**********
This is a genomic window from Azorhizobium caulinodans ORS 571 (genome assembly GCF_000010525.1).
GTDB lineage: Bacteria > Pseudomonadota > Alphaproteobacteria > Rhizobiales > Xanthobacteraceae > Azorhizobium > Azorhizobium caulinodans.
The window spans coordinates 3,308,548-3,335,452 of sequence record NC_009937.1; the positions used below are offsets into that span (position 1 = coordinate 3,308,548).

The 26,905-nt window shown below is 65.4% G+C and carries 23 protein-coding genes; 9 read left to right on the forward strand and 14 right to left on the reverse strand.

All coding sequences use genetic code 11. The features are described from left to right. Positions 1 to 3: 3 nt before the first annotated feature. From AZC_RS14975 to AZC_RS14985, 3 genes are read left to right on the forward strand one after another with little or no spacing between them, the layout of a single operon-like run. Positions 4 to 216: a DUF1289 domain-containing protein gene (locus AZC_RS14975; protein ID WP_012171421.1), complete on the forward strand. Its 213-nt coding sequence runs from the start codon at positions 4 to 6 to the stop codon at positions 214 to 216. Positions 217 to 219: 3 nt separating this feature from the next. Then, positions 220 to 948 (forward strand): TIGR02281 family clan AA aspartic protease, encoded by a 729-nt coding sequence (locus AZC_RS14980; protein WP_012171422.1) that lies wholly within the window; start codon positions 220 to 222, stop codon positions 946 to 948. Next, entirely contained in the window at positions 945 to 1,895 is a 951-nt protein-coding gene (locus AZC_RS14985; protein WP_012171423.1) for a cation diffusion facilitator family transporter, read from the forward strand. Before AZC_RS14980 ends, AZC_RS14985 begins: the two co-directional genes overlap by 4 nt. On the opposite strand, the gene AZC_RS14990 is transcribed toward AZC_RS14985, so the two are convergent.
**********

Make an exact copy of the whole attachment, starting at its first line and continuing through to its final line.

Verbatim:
This is a genomic window from Azorhizobium caulinodans ORS 571 (genome assembly GCF_000010525.1).
GTDB lineage: Bacteria > Pseudomonadota > Alphaproteobacteria > Rhizobiales > Xanthobacteraceae > Azorhizobium > Azorhizobium caulinodans.
The window spans coordinates 3,308,548-3,335,452 of sequence record NC_009937.1; the positions used below are offsets into that span (position 1 = coordinate 3,308,548).

The 26,905-nt window shown below is 65.4% G+C and carries 23 protein-coding genes; 9 read left to right on the forward strand and 14 right to left on the reverse strand.

All coding sequences use genetic code 11. The features are described from left to right. Positions 1 to 3: 3 nt before the first annotated feature. From AZC_RS14975 to AZC_RS14985, 3 genes are read left to right on the forward strand one after another with little or no spacing between them, the layout of a single operon-like run. Positions 4 to 216: a DUF1289 domain-containing protein gene (locus AZC_RS14975; protein ID WP_012171421.1), complete on the forward strand. Its 213-nt coding sequence runs from the start codon at positions 4 to 6 to the stop codon at positions 214 to 216. Positions 217 to 219: 3 nt separating this feature from the next. Then, positions 220 to 948 (forward strand): TIGR02281 family clan AA aspartic protease, encoded by a 729-nt coding sequence (locus AZC_RS14980; protein WP_012171422.1) that lies wholly within the window; start codon positions 220 to 222, stop codon positions 946 to 948. Next, entirely contained in the window at positions 945 to 1,895 is a 951-nt protein-coding gene (locus AZC_RS14985; protein WP_012171423.1) for a cation diffusion facilitator family transporter, read from the forward strand. Before AZC_RS14980 ends, AZC_RS14985 begins: the two co-directional genes overlap by 4 nt. On the opposite strand, the gene AZC_RS14990 is transcribed toward AZC_RS14985, so the two are convergent.